3. […] Here’s ThinkMarkets’ Mario Rizzo on special-interest hypocrisy. […]

  4. Vichy Says:

    “but how would Wicksell—not, I take it, an anarchist—avoid the obvious anarchist conclusion?”
    The same way Frederic Bastiat didn’t, although his disciple Molinari did. People take what they have been raised in ‘for granted’ to a degree far beyond what they themselves are often ever aware of. Take the example of most classical liberals and libertarians making qualified defenses of democratic governments, although judging from experiments around the world it’s most common results are socialism and genocide.


  5. OK, so—since no one else has dived in—perhaps I can presume on you by following up. My background is in law, philosophy, and law, rather than economics, so perhaps I’m missing something. But it seems as if Wicksell’s thought-experimental test works only if he’s got an objective way of determining that an outcome is “in the interest of virtually all people.” Was his approach fairly conventionally utilitarian?

  6. John Kannarr Says:

    How about the following as being in “most people’s” interest:

    1 Courts of law, to adjudicate every individual’s rights according to objective law

    2 Police, to protect people from criminals who would violate their rights

    3 Defensive military, to protect citizens from foreign invasion

    The only obvious objectors to any of these “interests” are those who would like to violate the objectively-defined individual rights of others.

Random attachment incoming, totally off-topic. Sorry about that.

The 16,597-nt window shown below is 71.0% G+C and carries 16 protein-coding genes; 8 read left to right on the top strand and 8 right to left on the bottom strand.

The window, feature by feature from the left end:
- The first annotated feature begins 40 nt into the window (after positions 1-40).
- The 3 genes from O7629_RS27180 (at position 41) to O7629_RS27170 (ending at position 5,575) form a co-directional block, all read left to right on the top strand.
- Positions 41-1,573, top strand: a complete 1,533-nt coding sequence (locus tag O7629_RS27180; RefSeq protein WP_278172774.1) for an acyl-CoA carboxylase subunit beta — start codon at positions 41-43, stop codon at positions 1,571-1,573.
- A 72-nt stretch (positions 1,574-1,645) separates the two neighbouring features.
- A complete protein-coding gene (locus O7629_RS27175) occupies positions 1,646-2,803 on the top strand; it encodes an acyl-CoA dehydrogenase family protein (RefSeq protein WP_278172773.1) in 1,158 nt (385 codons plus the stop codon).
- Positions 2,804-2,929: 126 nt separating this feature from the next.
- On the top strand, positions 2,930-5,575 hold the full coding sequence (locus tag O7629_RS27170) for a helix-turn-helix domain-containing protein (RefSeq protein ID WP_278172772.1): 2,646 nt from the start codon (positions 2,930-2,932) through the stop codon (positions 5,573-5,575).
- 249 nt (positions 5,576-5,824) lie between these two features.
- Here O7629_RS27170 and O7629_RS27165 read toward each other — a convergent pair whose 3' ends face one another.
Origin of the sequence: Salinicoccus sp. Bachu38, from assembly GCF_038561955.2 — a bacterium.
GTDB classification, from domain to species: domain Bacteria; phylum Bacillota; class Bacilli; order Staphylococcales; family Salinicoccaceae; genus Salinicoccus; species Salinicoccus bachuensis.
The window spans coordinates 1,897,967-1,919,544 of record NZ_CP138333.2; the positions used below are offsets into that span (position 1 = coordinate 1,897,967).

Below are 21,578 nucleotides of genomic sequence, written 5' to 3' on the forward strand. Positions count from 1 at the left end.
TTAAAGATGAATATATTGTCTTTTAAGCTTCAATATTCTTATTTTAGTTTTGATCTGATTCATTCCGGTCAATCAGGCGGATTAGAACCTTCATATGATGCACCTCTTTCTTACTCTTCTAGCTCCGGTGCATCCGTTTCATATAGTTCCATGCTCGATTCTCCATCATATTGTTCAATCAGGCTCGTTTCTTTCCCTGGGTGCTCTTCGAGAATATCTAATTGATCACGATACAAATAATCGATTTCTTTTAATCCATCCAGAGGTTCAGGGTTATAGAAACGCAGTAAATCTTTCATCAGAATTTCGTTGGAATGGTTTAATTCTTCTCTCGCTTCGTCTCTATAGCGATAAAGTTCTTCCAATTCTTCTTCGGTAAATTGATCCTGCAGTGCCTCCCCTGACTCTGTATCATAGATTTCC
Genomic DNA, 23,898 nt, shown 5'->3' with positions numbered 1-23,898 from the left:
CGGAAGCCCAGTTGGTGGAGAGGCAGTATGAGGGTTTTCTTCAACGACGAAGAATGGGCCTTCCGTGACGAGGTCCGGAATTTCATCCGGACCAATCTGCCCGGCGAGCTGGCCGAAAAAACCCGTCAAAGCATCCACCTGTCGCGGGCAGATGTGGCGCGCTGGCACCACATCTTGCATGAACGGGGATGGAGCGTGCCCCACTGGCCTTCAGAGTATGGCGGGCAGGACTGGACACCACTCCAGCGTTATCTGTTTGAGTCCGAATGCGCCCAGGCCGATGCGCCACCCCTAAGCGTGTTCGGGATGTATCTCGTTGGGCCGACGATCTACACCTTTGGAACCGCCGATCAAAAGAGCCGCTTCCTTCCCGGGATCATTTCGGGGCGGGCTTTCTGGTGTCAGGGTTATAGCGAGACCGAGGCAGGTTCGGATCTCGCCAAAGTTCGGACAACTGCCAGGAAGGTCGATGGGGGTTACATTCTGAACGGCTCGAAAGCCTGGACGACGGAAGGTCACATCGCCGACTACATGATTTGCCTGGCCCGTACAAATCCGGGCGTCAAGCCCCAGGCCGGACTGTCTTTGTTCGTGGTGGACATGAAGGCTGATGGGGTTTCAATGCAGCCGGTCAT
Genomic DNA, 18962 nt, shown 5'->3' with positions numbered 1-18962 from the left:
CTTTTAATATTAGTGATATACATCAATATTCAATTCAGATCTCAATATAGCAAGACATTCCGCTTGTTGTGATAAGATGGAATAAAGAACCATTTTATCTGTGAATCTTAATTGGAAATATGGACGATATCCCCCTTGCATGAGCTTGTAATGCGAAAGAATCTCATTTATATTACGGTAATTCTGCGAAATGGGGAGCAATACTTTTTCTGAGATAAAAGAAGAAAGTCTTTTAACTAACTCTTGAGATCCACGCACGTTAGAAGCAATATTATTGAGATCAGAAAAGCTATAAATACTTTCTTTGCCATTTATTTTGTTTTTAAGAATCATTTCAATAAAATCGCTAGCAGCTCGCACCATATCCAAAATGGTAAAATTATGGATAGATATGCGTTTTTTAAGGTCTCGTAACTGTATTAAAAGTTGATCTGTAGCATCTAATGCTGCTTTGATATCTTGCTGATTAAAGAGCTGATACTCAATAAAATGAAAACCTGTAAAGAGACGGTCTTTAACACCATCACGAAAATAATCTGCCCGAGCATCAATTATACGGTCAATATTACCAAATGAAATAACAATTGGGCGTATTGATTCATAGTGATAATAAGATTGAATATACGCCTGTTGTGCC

7. Mario Rizzo Says:

    I agree. I am not an anarchist.


  8. Dr. Rizzo, its about time I’ve found an Austrian minarchist other than Reisman and Kirzner. I was under the impression that virtually all professional Austrian economists were anarchists.

    John Kannarr,

    It sounds like you are familiar with Objectivist politics. Nicely done.


  9. Professor Rizzo, I’m not asking you to become an anarchist. I’m just trying to understand Wicksell’s argument. It seems to me that, if he doesn’t think it’s necessary to show empirically that everyone does, in fact, want a particular public policy, he’d need to show that everyone would want it under some set of idealized conditions or that everyone should want it. But it also seems as if, the farther we move from what people actually want toward what someone thinks people ought to want, the less his criterion seems to achieve what he appears to want it to achieve. And it further seems to be the case that, for him to show that everyone would or should want something, he’s likely to need some sort of putatively objective means of ranking or otherwise evaluating individual choices. Do you have a sense of what, in Wicksell’s own case, that was?

  10. chidemkurdas Says:

    Mario’s distinction between “top-down” vs. “bottom-up” views of general interest really throws light on the murky health care debate. Here’s a huge new entitlement program, presented with hugely false promises. Its proponents claim to represent an undefined general interest. The point is, once you accept such a claim, there’s no end to what can be done under its auspices. It’s a blank check.